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Saturday, April 14, 2012

Spirituality to keep the ordinary with the sacred

In this recent essay "Natural Mystics" Thomas Moore describes his approach to introduce his event on Monday 23 April 2012, A Religion of One’s Own at Isbourne Holistic Centre in Cheltenham, Gloucestershire, U.K.:
"For most of my life, especially since I began reading Teilhard de Chardin, I’ve been interested in a spirituality of the world. Call it, as my friend Lynda Sexson does, 'ordinarily sacred,' or 'the sacredness of the commonplace,' as my friend Alice O. Howell does. These days I want to focus on the experience of being absorbed by the holiness and beauty of the natural world and ordinary life. I’m calling this approach 'natural mysticism.'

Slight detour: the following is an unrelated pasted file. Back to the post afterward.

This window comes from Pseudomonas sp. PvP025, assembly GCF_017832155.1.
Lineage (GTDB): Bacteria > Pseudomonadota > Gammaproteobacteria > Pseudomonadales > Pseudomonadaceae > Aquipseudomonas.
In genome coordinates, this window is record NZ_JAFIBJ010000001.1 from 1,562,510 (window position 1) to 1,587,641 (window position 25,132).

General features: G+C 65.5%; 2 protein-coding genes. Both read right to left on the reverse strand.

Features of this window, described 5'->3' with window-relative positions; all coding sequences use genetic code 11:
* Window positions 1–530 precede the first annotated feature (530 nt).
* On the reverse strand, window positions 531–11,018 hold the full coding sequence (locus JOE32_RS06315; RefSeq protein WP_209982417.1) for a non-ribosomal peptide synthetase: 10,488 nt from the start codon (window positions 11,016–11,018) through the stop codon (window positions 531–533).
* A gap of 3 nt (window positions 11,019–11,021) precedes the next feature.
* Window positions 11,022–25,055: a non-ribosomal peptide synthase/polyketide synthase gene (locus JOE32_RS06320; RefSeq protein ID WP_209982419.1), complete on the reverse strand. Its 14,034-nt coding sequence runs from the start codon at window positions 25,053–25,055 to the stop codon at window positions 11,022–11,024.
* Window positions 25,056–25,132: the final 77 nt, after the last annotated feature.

I’ve always thought of mystics as extraordinary people who achieved a phenomenal union with God or the source of life through their intense meditations. But then I began to notice certain artists who were profoundly engaged with the world, so much so that they, too, seem to be mystics. Think of William Wordsworth and William Morris in England, or Henry David Thoreau and Emily Dickinson in America. They were much in the world and yet developed a mystical attitude toward life.

One thing interesting about each of these people is that their deep absorption in the natural world and in the subtleties of ordinary life led them to be unique individuals and to express themselves in sublime ways. ..."
Moore states, "We are entering a new era, and the old forms of spirituality are fading. Guilt, moralism, dogmatism, rote learning, and empty rituals are disappearing, to be replaced by a more personally engaged spirituality. I hope that we are also heading for a visionary style that doesn’t divide the ordinary from the holy or the secular from the sacred."